At first, I was a bit reluctant to relate to this character. Not because of how she was written but because of my own prejudices. Dellarobia is basically what I've always heard called "poor, white trash." She married before she graduated high school because she got pregnant. She stayed with her husband even though that meant a life of diapers, and cleaning, and putting up with the matriarch of this sheep-farmer family. She traded the young, brilliant, enthusiastic woman that she was in for a dollar-store, made-in-china, washed-out version of herself. As someone who grew up poor, it wasn't her poverty that turned me off. It was her absolute hopelessness. But that changes pretty quickly.
At first she sees the phenomenon that landed in her backyard as a sign from God. A sign of beauty and hope. She's not sure what to make of it, but she believes with a child-like certainty that it portends of good things to come. Then the scientists come.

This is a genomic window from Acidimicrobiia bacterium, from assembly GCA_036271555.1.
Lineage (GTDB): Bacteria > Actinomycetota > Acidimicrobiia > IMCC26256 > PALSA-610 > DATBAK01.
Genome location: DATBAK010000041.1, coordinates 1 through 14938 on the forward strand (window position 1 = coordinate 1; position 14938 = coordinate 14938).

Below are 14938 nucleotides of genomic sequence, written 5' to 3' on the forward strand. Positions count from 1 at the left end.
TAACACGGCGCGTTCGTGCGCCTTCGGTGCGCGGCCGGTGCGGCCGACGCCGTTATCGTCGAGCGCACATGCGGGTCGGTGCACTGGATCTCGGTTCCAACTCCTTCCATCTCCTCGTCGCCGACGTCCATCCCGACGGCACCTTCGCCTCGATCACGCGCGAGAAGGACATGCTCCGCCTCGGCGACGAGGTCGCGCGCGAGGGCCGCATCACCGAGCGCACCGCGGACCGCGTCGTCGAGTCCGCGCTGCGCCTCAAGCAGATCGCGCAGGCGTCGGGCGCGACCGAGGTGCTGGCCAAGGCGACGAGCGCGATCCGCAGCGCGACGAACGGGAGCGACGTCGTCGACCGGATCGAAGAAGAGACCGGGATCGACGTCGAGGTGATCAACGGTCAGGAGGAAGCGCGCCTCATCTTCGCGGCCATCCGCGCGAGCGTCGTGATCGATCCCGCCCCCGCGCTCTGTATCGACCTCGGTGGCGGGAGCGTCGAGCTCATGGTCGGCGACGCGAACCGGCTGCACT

The head scientist - a graceful, brilliant, foreign man - makes such an impression on this sheltered young mother that she falls almost instantly in love. Not exactly love for who he is, himself, but for what he stands for. Education. Knowledge. Opportunity. She quickly offers her land for his use and he sets up a portable trailer house and a makeshift laboratory. The more she learns, the clearer it becomes that this wonder in her backyard is a tragedy of catastrophic proportions.